Dzanc Books Reading

October 17, 2009
7:00 pm - 9:00 pm

Join us for a Dzanc Books release party and reading featuring fiction writers Laura van den Berg and Robert Lopez. Come early for cupcakes and free drinks. Mobile Libris will be there selling books.

Laura van den Berg was raised in Florida and earned her MFA at Emerson College. She is the recipient of scholarships from the Bread Loaf and Sewanee Writers’ Conferences, the 2009 Julia Peterkin Award, and the 2009-2010 Emerging Writer Lectureship at Gettysburg College. Her fiction has appeared in One Story, Boston Review, American Short Fiction, Best American Nonrequired Reading 2008, Best New American Voices 2010, and The Pushcart Prize XXIV: Best of the Small Presses, among others. Laura’s first collection of stories, What the World Will Look Like When All the Water Leaves Us (Dzanc Books, 2009), is the winner of the Dzanc Prize and was recently selected by Barnes & Noble for their Discover Great New Writers Program.  http://www.lauravandenberg.com/

“In her first collection Laura van den Berg creates a series of remarkable characters each of whom is striking out for territory unknown, plunging into an uncharted sea. I love the exhilarating sense of adventure in these stories, how they make the world seem larger, and how van den Berg maps our familiar pains in strikingly new ways. What The World Will Look Like When All The Water Leaves Us is a dazzling and original debut.” —Margot Livesey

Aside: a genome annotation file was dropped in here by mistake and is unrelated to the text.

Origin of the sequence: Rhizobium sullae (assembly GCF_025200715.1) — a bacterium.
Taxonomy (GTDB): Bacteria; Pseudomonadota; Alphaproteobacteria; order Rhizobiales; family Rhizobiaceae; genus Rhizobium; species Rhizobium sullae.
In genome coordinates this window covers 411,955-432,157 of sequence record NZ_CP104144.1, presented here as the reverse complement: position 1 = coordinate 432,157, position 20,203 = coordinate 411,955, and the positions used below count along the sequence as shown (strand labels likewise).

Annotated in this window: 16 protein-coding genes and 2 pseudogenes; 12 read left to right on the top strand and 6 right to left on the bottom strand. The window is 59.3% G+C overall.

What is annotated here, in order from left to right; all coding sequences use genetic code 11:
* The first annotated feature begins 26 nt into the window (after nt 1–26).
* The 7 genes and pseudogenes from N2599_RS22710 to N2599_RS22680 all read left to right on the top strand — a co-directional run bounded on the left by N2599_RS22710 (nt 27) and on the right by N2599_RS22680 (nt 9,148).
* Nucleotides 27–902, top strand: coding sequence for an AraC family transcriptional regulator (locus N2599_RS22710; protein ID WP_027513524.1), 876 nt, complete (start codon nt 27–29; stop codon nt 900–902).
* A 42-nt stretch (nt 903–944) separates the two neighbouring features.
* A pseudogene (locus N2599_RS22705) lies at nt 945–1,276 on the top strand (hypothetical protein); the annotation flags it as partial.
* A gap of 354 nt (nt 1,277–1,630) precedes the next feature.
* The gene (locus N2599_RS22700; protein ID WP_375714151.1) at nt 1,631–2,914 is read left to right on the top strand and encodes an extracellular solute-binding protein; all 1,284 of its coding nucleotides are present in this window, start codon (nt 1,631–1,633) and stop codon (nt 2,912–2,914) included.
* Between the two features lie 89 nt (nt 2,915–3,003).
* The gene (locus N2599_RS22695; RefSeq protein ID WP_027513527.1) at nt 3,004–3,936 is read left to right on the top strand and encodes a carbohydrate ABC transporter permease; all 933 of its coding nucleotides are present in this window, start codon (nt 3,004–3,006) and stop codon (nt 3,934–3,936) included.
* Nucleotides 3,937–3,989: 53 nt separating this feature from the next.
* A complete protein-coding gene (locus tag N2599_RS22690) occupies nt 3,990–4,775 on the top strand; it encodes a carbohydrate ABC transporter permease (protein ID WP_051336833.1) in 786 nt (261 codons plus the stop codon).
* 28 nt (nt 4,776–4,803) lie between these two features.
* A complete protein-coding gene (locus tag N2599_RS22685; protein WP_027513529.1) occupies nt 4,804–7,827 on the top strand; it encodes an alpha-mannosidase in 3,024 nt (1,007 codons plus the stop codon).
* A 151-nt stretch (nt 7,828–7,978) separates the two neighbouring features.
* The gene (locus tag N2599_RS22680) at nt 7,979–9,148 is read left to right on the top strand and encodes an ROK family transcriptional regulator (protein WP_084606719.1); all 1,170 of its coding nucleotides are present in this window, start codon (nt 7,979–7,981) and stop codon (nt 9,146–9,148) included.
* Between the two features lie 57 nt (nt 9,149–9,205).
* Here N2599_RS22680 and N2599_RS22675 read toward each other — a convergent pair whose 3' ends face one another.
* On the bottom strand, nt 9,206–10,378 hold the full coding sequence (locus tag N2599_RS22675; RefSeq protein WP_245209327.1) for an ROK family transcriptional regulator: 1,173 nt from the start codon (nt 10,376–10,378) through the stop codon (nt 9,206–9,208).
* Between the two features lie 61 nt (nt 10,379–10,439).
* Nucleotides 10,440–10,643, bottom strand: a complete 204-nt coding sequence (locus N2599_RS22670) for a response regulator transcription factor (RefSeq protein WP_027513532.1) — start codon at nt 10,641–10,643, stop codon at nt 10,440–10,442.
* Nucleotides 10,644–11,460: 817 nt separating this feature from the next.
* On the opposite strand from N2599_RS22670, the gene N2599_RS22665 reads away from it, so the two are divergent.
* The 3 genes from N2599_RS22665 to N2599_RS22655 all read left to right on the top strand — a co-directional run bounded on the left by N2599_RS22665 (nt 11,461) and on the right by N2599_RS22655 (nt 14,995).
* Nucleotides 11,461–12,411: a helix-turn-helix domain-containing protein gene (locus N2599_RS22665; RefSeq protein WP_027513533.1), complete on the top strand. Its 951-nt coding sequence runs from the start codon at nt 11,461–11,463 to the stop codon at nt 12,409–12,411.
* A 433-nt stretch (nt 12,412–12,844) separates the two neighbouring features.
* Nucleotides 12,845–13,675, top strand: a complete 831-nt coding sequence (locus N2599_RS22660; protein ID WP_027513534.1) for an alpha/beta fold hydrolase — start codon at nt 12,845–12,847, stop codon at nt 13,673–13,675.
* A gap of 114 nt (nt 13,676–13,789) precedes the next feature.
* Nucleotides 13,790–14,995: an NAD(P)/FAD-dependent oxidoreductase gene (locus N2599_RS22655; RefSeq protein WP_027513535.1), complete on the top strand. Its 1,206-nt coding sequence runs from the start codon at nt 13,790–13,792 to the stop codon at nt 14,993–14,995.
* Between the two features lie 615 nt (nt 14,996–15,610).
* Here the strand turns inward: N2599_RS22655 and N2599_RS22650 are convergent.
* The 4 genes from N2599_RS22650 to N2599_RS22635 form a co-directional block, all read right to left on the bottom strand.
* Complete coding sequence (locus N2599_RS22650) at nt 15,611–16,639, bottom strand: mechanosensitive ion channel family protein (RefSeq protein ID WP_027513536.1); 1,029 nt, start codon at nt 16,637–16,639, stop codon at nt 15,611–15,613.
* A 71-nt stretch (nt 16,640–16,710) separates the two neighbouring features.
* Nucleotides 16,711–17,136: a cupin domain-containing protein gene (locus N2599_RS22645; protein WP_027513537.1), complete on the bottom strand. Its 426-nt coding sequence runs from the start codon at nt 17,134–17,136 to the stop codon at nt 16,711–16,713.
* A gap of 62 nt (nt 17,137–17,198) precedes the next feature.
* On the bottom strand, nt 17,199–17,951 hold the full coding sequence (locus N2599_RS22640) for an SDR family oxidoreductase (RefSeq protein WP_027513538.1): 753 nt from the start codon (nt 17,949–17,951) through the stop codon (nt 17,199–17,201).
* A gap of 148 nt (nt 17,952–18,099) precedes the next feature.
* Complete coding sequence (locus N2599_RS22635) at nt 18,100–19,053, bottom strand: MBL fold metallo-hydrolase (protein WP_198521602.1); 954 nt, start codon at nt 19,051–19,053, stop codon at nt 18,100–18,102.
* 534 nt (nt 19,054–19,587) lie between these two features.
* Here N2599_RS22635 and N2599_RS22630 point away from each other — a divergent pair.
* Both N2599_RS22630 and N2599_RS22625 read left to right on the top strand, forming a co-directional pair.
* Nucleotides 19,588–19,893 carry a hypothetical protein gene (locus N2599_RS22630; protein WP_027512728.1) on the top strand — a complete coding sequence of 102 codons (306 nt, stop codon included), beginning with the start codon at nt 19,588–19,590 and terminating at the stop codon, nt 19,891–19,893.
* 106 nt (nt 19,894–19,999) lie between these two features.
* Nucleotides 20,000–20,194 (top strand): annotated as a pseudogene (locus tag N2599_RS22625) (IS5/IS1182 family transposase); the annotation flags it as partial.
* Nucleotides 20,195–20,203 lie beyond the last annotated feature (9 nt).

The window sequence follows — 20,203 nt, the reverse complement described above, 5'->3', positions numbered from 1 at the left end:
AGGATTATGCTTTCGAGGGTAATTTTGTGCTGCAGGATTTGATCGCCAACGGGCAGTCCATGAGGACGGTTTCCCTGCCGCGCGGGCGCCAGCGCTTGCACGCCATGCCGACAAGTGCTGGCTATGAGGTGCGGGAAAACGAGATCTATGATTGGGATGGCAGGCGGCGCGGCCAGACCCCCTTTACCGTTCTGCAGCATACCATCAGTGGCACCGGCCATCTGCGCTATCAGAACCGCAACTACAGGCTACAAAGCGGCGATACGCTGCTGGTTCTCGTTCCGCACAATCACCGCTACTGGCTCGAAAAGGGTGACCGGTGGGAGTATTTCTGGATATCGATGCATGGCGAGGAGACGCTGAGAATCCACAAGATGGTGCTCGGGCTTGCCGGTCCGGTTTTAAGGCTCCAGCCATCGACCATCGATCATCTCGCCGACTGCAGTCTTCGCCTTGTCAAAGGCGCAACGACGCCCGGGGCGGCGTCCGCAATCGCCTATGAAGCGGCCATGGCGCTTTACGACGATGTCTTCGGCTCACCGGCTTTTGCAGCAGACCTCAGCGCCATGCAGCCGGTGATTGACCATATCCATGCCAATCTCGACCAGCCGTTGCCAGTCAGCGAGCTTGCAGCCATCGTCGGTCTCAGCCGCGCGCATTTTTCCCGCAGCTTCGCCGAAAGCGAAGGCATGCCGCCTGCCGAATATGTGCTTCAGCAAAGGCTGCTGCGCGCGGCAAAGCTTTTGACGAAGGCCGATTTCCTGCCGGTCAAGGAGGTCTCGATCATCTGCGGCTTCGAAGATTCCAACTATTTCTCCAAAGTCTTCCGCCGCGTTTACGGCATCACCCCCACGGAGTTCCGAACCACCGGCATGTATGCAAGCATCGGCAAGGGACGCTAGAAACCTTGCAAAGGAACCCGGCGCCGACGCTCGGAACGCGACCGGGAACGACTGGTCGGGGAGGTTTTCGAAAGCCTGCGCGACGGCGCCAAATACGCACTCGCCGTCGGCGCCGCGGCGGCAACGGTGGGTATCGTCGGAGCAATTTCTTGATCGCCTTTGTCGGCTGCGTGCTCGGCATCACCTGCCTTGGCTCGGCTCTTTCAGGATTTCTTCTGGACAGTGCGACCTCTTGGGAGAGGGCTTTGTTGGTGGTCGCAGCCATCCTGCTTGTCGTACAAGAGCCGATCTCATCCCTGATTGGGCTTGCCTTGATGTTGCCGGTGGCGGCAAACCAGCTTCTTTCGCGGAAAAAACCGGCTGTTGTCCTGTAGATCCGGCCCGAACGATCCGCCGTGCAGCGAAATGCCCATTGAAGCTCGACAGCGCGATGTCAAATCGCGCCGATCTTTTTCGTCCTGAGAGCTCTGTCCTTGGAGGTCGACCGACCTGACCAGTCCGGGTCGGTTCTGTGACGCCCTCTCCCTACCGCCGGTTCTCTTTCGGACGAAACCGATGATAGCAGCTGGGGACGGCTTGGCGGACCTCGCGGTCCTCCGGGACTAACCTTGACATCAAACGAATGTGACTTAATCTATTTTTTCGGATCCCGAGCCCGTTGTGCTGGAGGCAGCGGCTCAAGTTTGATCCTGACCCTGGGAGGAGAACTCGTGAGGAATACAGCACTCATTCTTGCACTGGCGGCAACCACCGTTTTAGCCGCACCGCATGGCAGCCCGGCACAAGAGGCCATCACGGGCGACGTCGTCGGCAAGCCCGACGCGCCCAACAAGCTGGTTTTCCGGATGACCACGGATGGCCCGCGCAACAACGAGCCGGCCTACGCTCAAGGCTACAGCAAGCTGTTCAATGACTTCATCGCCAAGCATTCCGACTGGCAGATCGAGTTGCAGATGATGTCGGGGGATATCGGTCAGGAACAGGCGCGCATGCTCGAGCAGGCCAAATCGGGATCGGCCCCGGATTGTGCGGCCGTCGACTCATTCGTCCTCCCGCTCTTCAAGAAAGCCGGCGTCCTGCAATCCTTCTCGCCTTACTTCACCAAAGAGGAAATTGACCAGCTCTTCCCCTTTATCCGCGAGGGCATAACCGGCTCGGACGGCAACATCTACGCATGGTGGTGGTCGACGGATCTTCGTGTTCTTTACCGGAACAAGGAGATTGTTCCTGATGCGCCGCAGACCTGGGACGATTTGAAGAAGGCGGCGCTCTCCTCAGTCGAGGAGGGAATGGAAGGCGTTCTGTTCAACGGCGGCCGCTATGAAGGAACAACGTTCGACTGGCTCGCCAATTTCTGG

Robert Lopez is the author of two novels, Part of the World and Kamby Bolongo Mean River, just out from Dzanc Books. His fiction has appeared in dozens of publications and he teaches at The New School, Pratt Institute, and Columbia University. http://www.dzancbooks.org/store/lopez-kamby.html

“Reading Part of the World by Robert Lopez felt to me like standing in front of one of those marvelous, mind-bending exhibits at the Museum of Jurassic Technology that seem at first glance to be doing exactly nothing and at second glance to be dissolving and reconstituting reality as we thought we knew it. Literary pleasures like this are all too uncommon.” —Laird Hunt